Adrian Tchaikovsky’s “Shards of Earth” Completely Blew Me Away #TheWriteReads #UltimateBlogTour


Summary I got from Goodreads:

The Arthur C. Clarke award-winning author of Children of Time brings us an extraordinary space opera about humanity on the brink of extinction, and how one man’s discovery will save or destroy us all.

The war is over. Its heroes forgotten. Until one chance discovery . . .

Idris has neither aged nor slept since they remade him in the war. And one of humanity’s heroes now scrapes by on a freelance salvage vessel, to avoid the attention of greater powers.

After earth was destroyed, mankind created a fighting elite to save their species, enhanced humans such as Idris. In the silence of space they could communicate, mind-to-mind, with the enemy. Then their alien aggressors, the Architects, simply disappeared—and Idris and his kind became obsolete.

Now, fifty years later, Idris and his crew have discovered something strange abandoned in space. It’s clearly the work of the Architects—but are they returning? And if so, why? Hunted by gangsters, cults and governments, Idris and his crew race across the galaxy hunting for answers. For they now possess something of incalculable value, that many would kill to obtain.

Author’s Bio:

Adrian Tchaikovsky was born in Lincolnshire before heading off to Reading to study psychology
and zoology. For reasons unclear even to himself he subsequently ended up in law and has
worked as a legal executive in both Reading and Leeds, where he now lives with his wife and
son. He’s the author of the critically acclaimed Shadows of the Apt series, the Echoes of the Fall
trilogy, and The Doors of Eden. Children of Time was the winner of the 30th Anniversary Arthur C.
Clarke Award for Best Science Fiction Novel.



How Shards of Earth impressed me

Rating: 5 out of 5.

I’ve got nothing but praises for this novel. Shards of Earth, Adrian Tchaikovsky’s first novel in The Final Architect series, has been living in my head rent-free for a week now and I can’t help but think about what is going to happen to the fictional universe or its characters while doing the dishes or exercising. In my book, that’s always a good thing. Here are the reasons why:

World Building

In his science fiction novel Shards of Earth, Tchaikovsky created a new universe where race is more complex than skin color yet politics remains to be governed by greed or need. An imaginary town or village is already impressive, how much more a universe with different planetary systems, creatures and their respective civilization? Fancy going to a planet where the only breathable air is near the core or, if you’re feeling adventurous, one where the trees- or creatures that look like them- pose a serious threat to anything that moves, this novel will take you there.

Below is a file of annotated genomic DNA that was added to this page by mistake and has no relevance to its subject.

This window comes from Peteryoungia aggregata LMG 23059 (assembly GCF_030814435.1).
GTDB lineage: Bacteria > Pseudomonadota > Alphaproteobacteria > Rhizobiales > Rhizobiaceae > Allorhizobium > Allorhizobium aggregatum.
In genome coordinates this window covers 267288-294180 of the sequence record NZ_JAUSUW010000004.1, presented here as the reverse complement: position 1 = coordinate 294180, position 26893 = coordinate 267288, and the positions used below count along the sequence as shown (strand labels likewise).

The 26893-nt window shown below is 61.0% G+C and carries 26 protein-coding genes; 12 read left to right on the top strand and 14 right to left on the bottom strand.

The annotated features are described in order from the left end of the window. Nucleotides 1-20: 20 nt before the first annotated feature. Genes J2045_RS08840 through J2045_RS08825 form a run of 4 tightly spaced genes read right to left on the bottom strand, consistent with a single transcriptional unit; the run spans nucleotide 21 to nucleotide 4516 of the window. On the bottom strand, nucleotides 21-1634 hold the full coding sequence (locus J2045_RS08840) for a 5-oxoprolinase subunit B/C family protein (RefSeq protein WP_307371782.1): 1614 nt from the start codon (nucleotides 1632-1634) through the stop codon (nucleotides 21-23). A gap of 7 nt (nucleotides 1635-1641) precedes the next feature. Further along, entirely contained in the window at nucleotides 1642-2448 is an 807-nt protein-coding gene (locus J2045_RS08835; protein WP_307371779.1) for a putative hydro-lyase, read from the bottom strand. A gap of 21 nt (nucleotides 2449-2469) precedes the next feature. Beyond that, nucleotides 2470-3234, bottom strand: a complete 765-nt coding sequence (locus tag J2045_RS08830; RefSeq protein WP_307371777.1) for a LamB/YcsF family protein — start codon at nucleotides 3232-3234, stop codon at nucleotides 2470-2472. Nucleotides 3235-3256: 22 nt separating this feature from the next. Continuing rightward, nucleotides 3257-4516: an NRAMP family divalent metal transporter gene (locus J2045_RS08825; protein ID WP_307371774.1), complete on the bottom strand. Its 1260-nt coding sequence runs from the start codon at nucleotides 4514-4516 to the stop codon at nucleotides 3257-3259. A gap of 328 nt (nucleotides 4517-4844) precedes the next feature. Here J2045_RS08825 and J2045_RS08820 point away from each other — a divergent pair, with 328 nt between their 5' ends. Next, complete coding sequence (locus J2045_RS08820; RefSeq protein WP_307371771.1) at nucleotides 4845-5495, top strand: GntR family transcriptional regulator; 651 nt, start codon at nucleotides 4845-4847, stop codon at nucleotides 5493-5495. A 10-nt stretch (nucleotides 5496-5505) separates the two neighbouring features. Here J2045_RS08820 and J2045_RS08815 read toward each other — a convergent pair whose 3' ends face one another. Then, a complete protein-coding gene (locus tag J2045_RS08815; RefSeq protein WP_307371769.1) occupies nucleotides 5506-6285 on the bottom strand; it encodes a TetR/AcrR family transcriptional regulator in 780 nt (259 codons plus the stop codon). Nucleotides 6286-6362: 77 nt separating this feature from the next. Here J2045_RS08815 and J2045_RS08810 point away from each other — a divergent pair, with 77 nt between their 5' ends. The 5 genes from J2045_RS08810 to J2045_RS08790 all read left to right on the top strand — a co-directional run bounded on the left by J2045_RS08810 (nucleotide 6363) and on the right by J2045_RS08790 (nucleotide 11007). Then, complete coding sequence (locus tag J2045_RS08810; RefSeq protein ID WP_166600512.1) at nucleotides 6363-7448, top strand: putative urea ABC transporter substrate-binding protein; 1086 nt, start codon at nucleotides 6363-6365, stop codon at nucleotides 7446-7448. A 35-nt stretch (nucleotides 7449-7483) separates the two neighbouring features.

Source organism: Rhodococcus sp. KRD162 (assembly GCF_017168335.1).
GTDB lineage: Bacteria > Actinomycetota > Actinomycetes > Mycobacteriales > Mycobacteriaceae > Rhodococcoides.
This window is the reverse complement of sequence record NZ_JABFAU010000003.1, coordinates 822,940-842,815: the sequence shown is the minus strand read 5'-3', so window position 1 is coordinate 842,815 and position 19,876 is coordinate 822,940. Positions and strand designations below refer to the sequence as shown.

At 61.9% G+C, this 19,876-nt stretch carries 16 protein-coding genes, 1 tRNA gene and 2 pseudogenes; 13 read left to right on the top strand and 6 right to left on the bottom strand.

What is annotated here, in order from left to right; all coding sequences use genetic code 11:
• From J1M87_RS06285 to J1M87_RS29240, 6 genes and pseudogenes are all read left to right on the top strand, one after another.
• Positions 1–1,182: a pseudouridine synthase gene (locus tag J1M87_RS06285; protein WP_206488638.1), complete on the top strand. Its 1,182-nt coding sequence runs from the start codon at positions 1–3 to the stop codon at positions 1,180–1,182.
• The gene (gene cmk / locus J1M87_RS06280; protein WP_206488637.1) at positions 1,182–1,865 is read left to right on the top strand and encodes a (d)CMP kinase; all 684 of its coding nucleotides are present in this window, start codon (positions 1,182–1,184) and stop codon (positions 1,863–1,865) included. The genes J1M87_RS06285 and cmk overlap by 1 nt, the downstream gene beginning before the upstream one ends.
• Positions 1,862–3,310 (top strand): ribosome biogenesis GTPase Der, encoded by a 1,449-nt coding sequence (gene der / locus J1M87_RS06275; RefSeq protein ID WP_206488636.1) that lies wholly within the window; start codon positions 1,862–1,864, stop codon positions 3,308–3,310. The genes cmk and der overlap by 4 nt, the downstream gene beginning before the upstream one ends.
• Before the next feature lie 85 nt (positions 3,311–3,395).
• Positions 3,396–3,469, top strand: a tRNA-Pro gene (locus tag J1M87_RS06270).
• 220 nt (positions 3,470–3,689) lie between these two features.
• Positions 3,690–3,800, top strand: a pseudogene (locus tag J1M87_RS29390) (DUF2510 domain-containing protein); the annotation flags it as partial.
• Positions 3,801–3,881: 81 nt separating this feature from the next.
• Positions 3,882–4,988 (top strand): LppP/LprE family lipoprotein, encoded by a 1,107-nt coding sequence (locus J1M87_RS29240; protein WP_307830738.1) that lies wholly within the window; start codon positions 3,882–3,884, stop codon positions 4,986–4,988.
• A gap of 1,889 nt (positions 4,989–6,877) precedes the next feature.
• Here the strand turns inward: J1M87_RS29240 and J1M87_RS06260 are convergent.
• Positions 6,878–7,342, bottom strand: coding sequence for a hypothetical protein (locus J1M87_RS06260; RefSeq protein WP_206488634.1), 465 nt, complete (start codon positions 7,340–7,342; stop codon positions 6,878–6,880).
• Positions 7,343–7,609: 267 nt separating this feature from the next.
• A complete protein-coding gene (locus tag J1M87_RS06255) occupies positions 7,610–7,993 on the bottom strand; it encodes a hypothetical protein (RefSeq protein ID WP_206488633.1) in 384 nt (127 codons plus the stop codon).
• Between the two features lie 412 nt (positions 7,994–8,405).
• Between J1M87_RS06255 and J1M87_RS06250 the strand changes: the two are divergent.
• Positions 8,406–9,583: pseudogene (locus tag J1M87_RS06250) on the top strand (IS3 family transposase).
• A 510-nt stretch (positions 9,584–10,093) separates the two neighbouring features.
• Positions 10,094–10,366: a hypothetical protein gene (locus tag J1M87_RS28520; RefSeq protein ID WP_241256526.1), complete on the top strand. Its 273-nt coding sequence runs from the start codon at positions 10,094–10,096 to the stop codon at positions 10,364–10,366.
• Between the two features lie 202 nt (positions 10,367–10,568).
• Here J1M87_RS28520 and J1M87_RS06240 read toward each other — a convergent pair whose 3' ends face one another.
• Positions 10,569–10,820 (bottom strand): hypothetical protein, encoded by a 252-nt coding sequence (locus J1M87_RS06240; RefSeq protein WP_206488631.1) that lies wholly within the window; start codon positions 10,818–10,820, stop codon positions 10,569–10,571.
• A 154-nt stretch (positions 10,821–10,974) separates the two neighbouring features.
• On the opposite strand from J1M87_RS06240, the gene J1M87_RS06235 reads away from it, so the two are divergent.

For someone like me who believes that our solar system may be gobbled up by a black hole, the tension presented by the Architect, a destroyer of worlds that restructured the Earth into an art, is real. The novel will remind you of the imminent danger the Architects pose. Like Voldemort is to Harry Potter, Architects are the past, present, and future of the characters, primarily the Vulture God‘s crew. However, there is a bigger threat lurking in unspace and the fact that the characters, particularly Idris, can feel it watching them but can’t see what it is makes the suspense stronger.

Character Building

If I could, I would draw parallelisms between Star Wars and Shards of Earth, but I can’t so I won’t. I can share with you though that while I was reading the novel, whenever Kit and Trine were in the scene, I imagined R2D2 and C3PO, except Kit was a Hanni (crab-shaped alien) and was very much into finances.

Star Wars: R2-D2 & C-3PO's 10 Best Scenes, Ranked | ScreenRant

The characters properly introduced in the novel are so fleshed out that I can’t help but root for them. I completely understand the importance of a character’s death in the plot, but killing a father figure, whose temperament can be interpreted based on the endearments he uses, in order to strengthen the bond and goal of the crew doesn’t make it any less heartbreaking. Apologies to Tchaikovsky, but I definitely think he owes me one.

Another commendable aspect of the novel is how I get to see a character’s perspectives and the situations that might have contributed to them. I understand Olli’s resentment of the Angels of Parthenon just as much as I understand Solace’s ‘priviledged’ point of view.

My Thoughts on Shards of Earth

This novel made me feel things that I usually reserve for Harry Potter and One Piece. For someone who’s not big on having crewmates and stuff in real life, loyalty tugs my heartstrings. I would need to borrow Kit’s translator to convey my feelings. If I were to rank the new novels I read so far this year, I would place Shards of Earth at the top spot. It has everything I look for in a novel: world building, fleshed out identifiable characters, the pacing of the story, and best of all, space travel. I could probably create a review that would focus on the archetypes and tropes present in the sci-fi novel but I will just wait for the next novel to be released.


4 Comments Add yours

  1. Ellie Rayner says:

    This is a great review, I’m glad you enjoyed it so much!

    Liked by 1 person

    1. prexybasco says:

      It was fantastic! I could already see myself reviewing the entire series and upload a complete literary criticism paper on it.

      Liked by 1 person

      1. Ellie Rayner says:



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